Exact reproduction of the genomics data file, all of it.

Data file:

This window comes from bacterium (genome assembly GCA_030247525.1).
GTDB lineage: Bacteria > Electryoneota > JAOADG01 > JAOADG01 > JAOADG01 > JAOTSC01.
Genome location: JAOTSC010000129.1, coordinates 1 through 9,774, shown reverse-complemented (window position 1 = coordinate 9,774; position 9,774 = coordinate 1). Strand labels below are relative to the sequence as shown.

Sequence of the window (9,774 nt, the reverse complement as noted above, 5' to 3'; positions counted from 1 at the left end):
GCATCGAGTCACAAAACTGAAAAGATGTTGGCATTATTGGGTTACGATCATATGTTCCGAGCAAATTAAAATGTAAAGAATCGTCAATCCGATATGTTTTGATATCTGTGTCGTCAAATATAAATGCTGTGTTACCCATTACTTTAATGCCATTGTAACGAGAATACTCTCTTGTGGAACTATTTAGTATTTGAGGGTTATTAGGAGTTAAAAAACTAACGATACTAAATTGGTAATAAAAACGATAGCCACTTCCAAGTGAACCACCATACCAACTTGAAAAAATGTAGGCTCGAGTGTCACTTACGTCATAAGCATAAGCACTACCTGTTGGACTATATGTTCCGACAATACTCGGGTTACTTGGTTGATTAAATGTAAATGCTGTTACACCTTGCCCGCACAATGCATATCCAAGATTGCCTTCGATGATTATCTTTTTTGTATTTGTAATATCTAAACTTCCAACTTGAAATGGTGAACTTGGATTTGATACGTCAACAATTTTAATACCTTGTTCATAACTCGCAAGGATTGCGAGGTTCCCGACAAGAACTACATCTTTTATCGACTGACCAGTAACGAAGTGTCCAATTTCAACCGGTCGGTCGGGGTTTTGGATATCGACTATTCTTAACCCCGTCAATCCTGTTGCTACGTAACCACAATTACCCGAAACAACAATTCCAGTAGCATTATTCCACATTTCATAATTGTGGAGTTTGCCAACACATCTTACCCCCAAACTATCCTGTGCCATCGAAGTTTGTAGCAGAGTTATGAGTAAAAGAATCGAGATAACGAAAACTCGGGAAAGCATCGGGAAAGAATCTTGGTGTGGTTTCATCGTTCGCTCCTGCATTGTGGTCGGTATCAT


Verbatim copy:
This window comes from bacterium (genome assembly GCA_030247525.1).
GTDB lineage: Bacteria > Electryoneota > JAOADG01 > JAOADG01 > JAOADG01 > JAOTSC01.
Genome location: JAOTSC010000129.1, coordinates 1 through 9,774, shown reverse-complemented (window position 1 = coordinate 9,774; position 9,774 = coordinate 1). Strand labels below are relative to the sequence as shown.

Sequence of the window (9,774 nt, the reverse complement as noted above, 5' to 3'; positions counted from 1 at the left end):
GCATCGAGTCACAAAACTGAAAAGATGTTGGCATTATTGGGTTACGATCATATGTTCCGAGCAAATTAAAATGTAAAGAATCGTCAATCCGATATGTTTTGATATCTGTGTCGTCAAATATAAATGCTGTGTTACCCATTACTTTAATGCCATTGTAACGAGAATACTCTCTTGTGGAACTATTTAGTATTTGAGGGTTATTAGGAGTTAAAAAACTAACGATACTAAATTGGTAATAAAAACGATAGCCACTTCCAAGTGAACCACCATACCAACTTGAAAAAATGTAGGCTCGAGTGTCACTTACGTCATAAGCATAAGCACTACCTGTTGGACTATATGTTCCGACAATACTCGGGTTACTTGGTTGATTAAATGTAAATGCTGTTACACCTTGCCCGCACAATGCATATCCAAGATTGCCTTCGATGATTATCTTTTTTGTATTTGTAATATCTAAACTTCCAACTTGAAATGGTGAACTTGGATTTGATACGTCAACAATTTTAATACCTTGTTCATAACTCGCAAGGATTGCGAGGTTCCCGACAAGAACTACATCTTTTATCGACTGACCAGTAACGAAGTGTCCAATTTCAACCGGTCGGTCGGGGTTTTGGATATCGACTATTCTTAACCCCGTCAATCCTGTTGCTACGTAACCACAATTACCCGAAACAACAATTCCAGTAGCATTATTCCACATTTCATAATTGTGGAGTTTGCCAACACATCTTACCCCCAAACTATCCTGTGCCATCGAAGTTTGTAGCAGAGTTATGAGTAAAAGAATCGAGATAACGAAAACTCGGGAAAGCATCGGGAAAGAATCTTGGTGTGGTTTCATCGTTCGCTCCTGCATTGTGGTCGGTATCAT